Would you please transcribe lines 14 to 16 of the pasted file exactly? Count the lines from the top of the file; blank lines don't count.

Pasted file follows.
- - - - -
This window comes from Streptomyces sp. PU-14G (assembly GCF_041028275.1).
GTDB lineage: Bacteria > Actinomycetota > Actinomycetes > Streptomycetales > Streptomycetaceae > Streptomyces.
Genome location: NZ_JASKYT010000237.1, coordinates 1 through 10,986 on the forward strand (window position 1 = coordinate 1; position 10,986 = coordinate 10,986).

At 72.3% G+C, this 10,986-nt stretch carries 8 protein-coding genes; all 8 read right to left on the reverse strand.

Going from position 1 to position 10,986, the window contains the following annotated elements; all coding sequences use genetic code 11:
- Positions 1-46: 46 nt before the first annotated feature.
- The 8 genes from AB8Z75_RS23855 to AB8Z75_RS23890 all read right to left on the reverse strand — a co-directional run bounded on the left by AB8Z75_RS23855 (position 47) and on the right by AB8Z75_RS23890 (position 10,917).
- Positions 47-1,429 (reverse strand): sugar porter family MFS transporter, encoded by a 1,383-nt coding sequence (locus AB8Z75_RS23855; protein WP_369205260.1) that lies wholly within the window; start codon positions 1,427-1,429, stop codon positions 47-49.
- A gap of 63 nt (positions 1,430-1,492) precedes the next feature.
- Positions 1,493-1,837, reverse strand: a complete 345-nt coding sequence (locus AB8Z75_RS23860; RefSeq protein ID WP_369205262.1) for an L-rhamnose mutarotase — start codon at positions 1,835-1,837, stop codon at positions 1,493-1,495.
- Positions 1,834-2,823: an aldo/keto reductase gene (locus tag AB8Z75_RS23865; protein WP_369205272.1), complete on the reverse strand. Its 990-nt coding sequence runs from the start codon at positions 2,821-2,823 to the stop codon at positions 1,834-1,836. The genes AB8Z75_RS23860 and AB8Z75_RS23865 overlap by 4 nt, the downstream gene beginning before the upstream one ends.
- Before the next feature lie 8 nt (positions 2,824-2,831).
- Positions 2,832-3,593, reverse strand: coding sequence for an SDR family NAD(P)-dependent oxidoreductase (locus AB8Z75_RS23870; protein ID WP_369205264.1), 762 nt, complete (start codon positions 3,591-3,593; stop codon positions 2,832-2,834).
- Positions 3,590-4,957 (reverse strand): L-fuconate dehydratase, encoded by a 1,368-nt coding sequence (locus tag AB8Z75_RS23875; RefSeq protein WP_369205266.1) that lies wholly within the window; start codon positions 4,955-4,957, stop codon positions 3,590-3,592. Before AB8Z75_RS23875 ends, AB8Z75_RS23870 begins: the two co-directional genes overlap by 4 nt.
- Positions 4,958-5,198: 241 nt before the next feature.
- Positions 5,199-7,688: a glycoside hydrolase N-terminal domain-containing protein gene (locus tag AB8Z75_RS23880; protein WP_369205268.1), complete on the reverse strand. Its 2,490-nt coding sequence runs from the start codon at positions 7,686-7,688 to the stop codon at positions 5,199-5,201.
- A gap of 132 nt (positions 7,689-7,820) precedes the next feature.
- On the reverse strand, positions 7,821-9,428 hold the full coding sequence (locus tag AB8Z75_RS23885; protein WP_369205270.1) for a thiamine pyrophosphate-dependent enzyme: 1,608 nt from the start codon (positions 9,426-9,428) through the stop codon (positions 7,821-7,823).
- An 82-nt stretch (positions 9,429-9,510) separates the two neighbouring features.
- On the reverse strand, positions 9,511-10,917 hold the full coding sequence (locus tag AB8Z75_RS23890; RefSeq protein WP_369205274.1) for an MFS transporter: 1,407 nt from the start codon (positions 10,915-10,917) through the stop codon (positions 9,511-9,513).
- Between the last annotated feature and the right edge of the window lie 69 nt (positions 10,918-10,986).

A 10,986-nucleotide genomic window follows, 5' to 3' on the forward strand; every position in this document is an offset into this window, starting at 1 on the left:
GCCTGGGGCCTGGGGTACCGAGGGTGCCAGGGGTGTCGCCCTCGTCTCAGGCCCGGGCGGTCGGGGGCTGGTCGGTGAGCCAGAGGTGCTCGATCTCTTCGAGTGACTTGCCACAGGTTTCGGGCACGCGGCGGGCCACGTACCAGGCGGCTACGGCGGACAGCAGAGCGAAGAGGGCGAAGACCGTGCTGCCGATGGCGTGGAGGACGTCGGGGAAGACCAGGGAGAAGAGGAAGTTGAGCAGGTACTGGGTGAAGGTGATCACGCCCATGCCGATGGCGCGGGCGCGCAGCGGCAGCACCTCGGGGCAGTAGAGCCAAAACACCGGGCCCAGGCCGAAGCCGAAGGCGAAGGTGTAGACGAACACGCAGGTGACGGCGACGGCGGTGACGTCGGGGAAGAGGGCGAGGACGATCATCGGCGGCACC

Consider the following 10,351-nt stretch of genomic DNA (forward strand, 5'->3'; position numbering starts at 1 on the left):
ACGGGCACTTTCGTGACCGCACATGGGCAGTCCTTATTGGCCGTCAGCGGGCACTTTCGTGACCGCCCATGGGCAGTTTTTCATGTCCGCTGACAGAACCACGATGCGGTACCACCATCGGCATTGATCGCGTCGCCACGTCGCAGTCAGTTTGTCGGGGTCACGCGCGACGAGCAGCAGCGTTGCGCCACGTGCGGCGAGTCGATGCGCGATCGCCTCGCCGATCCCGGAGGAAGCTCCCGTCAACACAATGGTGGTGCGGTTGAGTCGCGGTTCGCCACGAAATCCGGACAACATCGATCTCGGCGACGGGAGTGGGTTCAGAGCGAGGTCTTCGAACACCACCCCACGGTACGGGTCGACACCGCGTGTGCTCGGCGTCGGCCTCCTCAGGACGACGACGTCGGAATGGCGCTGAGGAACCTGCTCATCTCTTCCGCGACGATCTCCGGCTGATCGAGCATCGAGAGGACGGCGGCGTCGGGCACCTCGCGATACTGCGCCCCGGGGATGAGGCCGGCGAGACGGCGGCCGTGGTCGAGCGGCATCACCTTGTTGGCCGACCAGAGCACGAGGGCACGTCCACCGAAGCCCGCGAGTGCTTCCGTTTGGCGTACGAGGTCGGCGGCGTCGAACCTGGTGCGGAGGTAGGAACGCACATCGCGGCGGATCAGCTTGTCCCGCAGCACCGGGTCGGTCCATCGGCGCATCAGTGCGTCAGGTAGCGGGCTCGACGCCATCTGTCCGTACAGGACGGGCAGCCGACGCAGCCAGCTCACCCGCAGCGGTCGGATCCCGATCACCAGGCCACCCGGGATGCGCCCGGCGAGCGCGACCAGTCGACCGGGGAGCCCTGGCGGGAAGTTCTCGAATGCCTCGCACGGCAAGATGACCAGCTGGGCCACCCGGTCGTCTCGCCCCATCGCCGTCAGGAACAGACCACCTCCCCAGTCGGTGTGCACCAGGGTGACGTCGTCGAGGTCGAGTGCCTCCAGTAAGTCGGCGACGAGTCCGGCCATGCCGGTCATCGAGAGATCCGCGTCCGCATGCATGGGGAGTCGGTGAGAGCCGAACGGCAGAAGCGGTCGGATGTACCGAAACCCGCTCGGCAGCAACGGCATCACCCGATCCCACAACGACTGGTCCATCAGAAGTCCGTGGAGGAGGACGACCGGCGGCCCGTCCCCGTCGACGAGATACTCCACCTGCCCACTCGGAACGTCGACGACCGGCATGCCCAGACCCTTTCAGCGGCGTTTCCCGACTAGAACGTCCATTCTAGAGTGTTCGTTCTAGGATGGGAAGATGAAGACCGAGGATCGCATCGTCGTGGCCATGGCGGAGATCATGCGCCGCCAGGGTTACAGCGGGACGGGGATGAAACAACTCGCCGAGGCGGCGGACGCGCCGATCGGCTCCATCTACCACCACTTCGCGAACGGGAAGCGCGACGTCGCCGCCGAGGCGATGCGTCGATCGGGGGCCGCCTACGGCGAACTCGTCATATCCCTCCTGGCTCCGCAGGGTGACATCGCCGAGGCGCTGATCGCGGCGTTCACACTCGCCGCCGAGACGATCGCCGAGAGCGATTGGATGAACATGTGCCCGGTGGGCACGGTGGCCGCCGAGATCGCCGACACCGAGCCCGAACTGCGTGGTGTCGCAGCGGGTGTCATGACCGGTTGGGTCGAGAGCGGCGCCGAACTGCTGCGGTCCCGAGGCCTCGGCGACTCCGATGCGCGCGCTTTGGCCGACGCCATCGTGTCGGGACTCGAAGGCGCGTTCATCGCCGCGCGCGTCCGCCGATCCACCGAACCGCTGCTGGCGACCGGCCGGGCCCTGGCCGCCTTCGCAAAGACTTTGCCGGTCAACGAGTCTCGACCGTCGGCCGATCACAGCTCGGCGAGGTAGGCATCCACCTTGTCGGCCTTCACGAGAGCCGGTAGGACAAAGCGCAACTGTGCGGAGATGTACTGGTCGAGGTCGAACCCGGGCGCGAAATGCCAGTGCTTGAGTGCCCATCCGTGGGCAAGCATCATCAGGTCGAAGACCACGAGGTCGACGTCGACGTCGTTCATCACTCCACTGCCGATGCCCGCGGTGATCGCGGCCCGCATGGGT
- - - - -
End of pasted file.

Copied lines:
- Positions 3,590-4,957 (reverse strand): L-fuconate dehydratase, encoded by a 1,368-nt coding sequence (locus tag AB8Z75_RS23875; RefSeq protein WP_369205266.1) that lies wholly within the window; start codon positions 4,955-4,957, stop codon positions 3,590-3,592. Before AB8Z75_RS23875 ends, AB8Z75_RS23870 begins: the two co-directional genes overlap by 4 nt.
- Positions 4,958-5,198: 241 nt before the next feature.
- Positions 5,199-7,688: a glycoside hydrolase N-terminal domain-containing protein gene (locus tag AB8Z75_RS23880; protein WP_369205268.1), complete on the reverse strand. Its 2,490-nt coding sequence runs from the start codon at positions 7,686-7,688 to the stop codon at positions 5,199-5,201.